Las Vegas Sun

September 23, 2021

Currently: 94° — Complete forecast

For Las Vegas, cold comfort on jobs front

Everyone has begun opening Microsoft Word documents. “What,” a bald guy in a Steelers shirt asks, “is Microsoft?”

Librarian Kevin Scanlon has his work cut out for him. Ninety minutes from now he’s supposed to have this baker’s dozen of students creating resumes. But first he has to explain the basics. The very basics. “It’s the company that makes the product,” he says patiently.

This group has gathered in the Green Valley Library on Tuesday morning for the last in a series of four beginning computer classes, and let’s just say that most don’t seem part of a demographic normally associated with technological fluency. The 13 students sit at four long tables equipped with terminals, poking, some rather hesitantly, at their keyboards.

Here in this large, airy room, all high ceilings and exposed beams, it’s warm; outside it’s cool and breezy, in advance of the near-freezing temps said to be coming just in time for Black Friday. Lowest November lows in 17 years, they say. But the real chills are coming from the economy — on Monday came word of a study by that seemed to confirm what we already know: Las Vegas is the hardest city in which to find a job.

“Lift your finger off the left mouse button,” Scanlon is telling the class as he shows them how to select a block of text and change its font and point sizes. He is precise and meticulous; for people not adept at computers, and probably a little confused and intimidated by technology, clarity of instruction is paramount.

Monday was also the day we woke up to the morning-news perkies telling us — excitedly! — that unemployment in Vegas fell from a whopping 15 percent in September to a still-pretty-damn-whopping 14.1 percent in October. I wasn’t fully awake, but I’m pretty sure I heard one of the broadcasters use the word “celebrate.”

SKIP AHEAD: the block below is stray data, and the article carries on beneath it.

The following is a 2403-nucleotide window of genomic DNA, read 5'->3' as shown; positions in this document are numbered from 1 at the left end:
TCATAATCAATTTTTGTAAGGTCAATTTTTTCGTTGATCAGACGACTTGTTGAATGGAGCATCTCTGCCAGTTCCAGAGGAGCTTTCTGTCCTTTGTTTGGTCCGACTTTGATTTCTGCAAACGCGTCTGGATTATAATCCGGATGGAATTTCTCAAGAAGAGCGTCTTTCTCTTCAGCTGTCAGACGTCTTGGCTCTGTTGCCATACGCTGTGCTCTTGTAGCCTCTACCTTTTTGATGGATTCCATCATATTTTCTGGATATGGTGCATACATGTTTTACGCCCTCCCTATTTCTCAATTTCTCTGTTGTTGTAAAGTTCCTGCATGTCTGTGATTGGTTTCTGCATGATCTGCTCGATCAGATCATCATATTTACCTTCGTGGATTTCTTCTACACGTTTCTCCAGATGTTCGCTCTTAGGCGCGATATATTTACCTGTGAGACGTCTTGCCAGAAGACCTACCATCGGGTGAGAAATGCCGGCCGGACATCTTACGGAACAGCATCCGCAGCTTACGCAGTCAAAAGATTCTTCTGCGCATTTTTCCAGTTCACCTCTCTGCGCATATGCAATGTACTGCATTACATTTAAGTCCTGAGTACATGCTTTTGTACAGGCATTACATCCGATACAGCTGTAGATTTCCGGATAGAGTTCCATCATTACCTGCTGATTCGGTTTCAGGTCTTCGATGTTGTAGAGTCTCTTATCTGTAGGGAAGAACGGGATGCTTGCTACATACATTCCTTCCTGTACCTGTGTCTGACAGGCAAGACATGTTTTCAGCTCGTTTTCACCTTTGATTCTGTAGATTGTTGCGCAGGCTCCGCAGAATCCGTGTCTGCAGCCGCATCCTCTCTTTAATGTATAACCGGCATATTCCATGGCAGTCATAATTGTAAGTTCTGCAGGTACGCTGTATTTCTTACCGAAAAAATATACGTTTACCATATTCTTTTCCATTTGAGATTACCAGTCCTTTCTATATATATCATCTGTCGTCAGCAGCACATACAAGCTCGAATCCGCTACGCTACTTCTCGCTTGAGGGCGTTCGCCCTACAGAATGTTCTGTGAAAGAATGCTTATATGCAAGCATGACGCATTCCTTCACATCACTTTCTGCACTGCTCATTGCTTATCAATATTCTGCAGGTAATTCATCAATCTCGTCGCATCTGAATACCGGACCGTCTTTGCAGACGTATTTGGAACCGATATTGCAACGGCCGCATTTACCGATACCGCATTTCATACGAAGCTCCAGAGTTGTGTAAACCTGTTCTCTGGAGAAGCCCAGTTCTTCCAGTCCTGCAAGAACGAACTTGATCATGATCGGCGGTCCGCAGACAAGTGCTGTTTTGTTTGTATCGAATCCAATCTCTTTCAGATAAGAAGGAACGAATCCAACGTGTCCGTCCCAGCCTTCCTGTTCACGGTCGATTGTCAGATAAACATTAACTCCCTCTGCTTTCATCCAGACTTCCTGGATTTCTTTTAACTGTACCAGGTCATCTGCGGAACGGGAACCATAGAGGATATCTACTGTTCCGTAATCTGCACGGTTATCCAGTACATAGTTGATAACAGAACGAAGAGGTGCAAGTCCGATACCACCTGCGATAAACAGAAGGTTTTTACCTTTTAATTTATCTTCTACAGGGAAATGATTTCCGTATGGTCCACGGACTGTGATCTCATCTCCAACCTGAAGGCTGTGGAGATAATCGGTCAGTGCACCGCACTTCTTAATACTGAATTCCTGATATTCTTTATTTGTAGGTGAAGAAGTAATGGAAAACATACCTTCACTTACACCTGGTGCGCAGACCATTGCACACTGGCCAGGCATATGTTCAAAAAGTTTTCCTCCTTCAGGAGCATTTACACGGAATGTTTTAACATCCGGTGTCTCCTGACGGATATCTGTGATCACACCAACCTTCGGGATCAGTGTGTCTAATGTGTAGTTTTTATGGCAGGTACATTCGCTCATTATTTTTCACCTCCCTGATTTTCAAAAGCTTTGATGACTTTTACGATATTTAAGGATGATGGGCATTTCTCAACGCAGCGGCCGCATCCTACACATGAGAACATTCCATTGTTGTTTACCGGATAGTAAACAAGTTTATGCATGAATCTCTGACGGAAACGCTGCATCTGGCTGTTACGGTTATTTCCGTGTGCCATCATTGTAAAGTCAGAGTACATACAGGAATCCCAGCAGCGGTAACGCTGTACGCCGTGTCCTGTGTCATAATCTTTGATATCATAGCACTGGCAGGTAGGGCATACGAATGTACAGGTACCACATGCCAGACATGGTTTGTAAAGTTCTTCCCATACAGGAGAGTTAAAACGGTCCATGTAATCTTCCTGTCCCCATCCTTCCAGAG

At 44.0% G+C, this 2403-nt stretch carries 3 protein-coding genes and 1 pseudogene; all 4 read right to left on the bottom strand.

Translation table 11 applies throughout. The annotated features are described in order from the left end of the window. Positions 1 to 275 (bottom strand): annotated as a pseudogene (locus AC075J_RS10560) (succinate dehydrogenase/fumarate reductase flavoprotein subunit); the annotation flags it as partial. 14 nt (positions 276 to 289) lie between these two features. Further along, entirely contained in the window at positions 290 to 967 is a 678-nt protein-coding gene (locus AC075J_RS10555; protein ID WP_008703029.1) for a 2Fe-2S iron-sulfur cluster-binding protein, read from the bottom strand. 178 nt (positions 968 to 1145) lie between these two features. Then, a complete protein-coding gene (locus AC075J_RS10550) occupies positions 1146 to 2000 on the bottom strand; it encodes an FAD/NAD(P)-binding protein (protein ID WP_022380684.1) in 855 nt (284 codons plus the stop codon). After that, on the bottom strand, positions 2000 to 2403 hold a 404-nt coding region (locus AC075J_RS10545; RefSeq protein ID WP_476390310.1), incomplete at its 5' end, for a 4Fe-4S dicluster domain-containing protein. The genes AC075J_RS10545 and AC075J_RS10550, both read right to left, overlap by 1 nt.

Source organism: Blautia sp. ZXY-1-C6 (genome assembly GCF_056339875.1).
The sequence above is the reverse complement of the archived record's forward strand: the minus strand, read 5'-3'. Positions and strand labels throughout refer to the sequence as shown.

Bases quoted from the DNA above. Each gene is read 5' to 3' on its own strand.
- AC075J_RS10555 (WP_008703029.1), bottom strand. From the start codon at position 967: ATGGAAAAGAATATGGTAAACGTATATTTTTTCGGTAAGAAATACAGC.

Well, hey, let’s hear it for optimism! “I think it’s going to be better than 2009,” retail consultant John Restrepo told the Sun, speaking of upcoming holiday sales. And, “We’re expecting a good holiday season with consumer confidence up and the economic indicators trending upward,” said Laurie Paquette, a vice president of groovy buzzwords at General Growth Properties.

Well, you gotta like some upward trending.

As Scanlon explains to one student what a default setting is, there’s quiet murmuring around the room as the early adapters help some of the later adapters through the copy-and-paste exercise. It’s a warming reminder that the urge to help and instruct, even when it comes to strangers, runs deep in us. Then Scanlon shows them how to highlight text and change colors. “There,” he says, having laid a yellow highlight over red text, “how’s that for ugly?”

Something deeper in the news about the drop in unemployment gave a shiver. The Sun quoted an official at the state Department of Employment, Training and Rehabilitation as saying: “Most likely, a number of workers have moved out of state, while some have become discouraged and stopped looking for work.”

That is, to some degree, it’s fake good news — less about job creation than the jobless either heading out or giving up, thus not being counted. As the state official acknowledged, “(T)here is no sign of a major job growth on the horizon.” How’s that for ugly?

Now Scanlon has the class working on Microsoft’s “Easy Fill in the Blank Resume for Professionals.” “Don’t mess with the layout,” he advises. To demonstrate how to fill in the blanks, he’s typed “I am a professional librarian” on the sample resume projected in front of the class.

Arching your gaze over a few shoulders, it’s clear that while some have immediately grasped how to work the program, others seem paralyzed in bewilderment. One student has attempted to emulate Scanlon: “I am a professional in library.”

Now, some of these students just want to up their competence for personal reasons, so it doesn’t really matter if they choose hideous fonts or can’t quite work the spell-check. But for those here to improve their traction in the workplace — a growing number, Scanlon will tell me later — these keystrokes have higher stakes. And there’s an undeniable feel-good vibe at the sight of people being proactive about their futures in the face of this subzero economy.

Later, the news will tell us that home values have slipped again, but that taxable sales are slightly up. More unpredictable November weather.

Class ends, and some students cluster around Scanlon, asking more questions, while others drift outside. Cold front’s moving in.

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